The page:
Every seed is also encased with an outer coating to protect it from premature exposure to outside elements. Once the temperature is right and the “on” switch is activated, the coating begins to break down. This allows water and oxygen to interact with the embryo, producing proteins and sugars. The embryo begins to break open, sending shoots downward (which become roots) and upward (which becomes a sprout). This life-force truly is a miracle of God’s design and, like my buckeye tree, grows to yield more fruit than anyone would ever dare to imagine.
According to Jesus, what is true of a seed is also true of the spiritual life. Each of us has an “off” switch and an “on” switch, neither of which we have any control over. The spiritual life is not a matter of saying to oneself, “I have to try to be a better person” or any of its other sibling and cousin expressions which put the onus on you to make yourself into something you are not. Like a seed, each of us has tremendous potential. And like the seed, none of us can harness our potential without dying to self and allowing God to take over.
When I first got into the ministry as a lay person doing youth work I had a very high opinion of myself. I thought I was talented, charismatic, educated, knowledgeable, articulate, interesting, holy, and blessed (among other things). Life has a way of bringing us up short and teaching us the painful lesson we are not all that. The teachings come time and again through small setbacks and every now and then as a devasting and humbling failure. But if we understand the meaning of these lessons we begin to learn the importance of dying to self in order to allow something better and beyond us to live in and through us.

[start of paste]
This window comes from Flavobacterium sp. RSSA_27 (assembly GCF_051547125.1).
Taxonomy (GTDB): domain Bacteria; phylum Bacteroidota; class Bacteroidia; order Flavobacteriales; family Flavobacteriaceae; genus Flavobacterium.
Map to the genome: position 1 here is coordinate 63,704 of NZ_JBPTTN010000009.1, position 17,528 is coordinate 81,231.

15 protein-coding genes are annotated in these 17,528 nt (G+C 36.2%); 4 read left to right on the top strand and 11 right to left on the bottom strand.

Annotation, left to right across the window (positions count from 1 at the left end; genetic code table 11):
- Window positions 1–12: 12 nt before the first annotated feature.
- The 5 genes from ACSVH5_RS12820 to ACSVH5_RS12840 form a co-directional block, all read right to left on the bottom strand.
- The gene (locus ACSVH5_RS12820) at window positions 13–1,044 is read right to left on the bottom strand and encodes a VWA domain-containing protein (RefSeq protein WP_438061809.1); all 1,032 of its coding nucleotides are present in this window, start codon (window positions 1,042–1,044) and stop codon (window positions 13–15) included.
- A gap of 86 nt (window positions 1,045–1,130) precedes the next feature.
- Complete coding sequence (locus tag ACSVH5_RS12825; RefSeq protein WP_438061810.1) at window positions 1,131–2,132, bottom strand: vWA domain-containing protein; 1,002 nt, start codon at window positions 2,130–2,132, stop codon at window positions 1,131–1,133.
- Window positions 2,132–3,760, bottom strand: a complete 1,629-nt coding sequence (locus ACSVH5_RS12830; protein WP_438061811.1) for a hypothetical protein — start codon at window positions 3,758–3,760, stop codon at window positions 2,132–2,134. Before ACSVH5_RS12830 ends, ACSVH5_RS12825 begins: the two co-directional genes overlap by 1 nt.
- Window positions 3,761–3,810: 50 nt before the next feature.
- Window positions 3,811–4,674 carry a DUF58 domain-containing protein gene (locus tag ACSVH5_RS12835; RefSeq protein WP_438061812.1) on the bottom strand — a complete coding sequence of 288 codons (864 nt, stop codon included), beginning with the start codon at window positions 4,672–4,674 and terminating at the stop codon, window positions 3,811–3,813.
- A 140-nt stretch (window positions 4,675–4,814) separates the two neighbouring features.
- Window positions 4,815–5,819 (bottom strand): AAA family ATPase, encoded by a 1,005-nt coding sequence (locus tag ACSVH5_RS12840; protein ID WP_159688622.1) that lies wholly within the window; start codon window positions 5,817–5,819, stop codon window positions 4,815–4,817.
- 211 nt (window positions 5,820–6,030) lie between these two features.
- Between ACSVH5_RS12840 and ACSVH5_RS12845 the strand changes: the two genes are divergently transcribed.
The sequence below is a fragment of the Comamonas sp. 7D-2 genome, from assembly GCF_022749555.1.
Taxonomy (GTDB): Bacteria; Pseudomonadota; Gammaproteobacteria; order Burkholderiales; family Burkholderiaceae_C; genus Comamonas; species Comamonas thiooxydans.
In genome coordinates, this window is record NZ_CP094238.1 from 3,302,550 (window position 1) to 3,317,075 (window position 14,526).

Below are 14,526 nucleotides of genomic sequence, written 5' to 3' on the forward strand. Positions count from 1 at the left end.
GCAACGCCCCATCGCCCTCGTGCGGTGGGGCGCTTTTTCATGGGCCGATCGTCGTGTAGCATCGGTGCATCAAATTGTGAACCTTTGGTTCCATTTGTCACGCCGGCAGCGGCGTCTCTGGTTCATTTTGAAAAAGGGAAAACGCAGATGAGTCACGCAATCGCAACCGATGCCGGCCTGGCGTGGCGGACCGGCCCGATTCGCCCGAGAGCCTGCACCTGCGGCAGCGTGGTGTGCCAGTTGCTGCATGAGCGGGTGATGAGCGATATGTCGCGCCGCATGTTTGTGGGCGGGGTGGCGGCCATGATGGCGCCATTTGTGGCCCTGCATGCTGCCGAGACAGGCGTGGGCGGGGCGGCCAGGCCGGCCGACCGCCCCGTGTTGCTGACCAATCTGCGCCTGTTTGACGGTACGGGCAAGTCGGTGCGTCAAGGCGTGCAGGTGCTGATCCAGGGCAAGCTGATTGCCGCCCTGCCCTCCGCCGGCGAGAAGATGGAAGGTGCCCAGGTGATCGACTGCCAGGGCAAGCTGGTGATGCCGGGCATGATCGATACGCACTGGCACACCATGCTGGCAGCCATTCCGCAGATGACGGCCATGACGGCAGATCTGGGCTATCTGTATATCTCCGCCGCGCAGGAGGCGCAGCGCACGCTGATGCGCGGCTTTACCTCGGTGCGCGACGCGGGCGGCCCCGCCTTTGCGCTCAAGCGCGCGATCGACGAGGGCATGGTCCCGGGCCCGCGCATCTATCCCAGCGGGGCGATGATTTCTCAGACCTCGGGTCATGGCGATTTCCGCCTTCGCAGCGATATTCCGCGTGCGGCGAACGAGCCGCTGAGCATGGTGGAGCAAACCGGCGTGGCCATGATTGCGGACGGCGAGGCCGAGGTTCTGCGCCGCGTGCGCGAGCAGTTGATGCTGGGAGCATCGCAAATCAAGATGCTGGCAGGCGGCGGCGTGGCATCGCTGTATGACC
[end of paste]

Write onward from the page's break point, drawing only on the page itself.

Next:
In a thousand different ways life will teach you that you are not the center of the universe. It will beckon you to forsake your self-centeredness, your preoccupation with success, and your obsession with what others think of you. Life will try to lead you to the truth so beautifully articulated by the Prayer of St. Francis: it is better to console than to be consoled, to understand than to be understood, to love than to be loved, for it is in giving we receive, in pardoning we are pardoned, and it is in dying we begin to open ourselves to eternal life. When we live for self alone the switch to a better life is on “off”, but when we die to self it gets flipped to “on”. Amazing things begin to happen through us, but not because of us.
And, according to Jesus, all of this figurative dying is a foretaste of the literal experience of death… that moment when our body no longer will have life in it. While the switch may be flipped to “off”, through the saving action of the Resurrected Christ we are assured this is not at all the end, only a transition. And if you had never seen a buckeye before and I handed one to you, you would have no idea the gigantic and fruitful tree it one day could become. It is the same for us with the life to come. St. Paul wrote this to the Church in Corinth: “No eye has seen, no ear has heard, no heart has imagined what God has prepared for those who love him” (I Cor. 2:9). Praise be to God this new and glorious existence beyond imaging is now the reality experience by all those we love, but see no longer. One day we will have a share and portion in it as well. Until then, we focus on letting go in order to live in this world for something bigger and better than ourselves.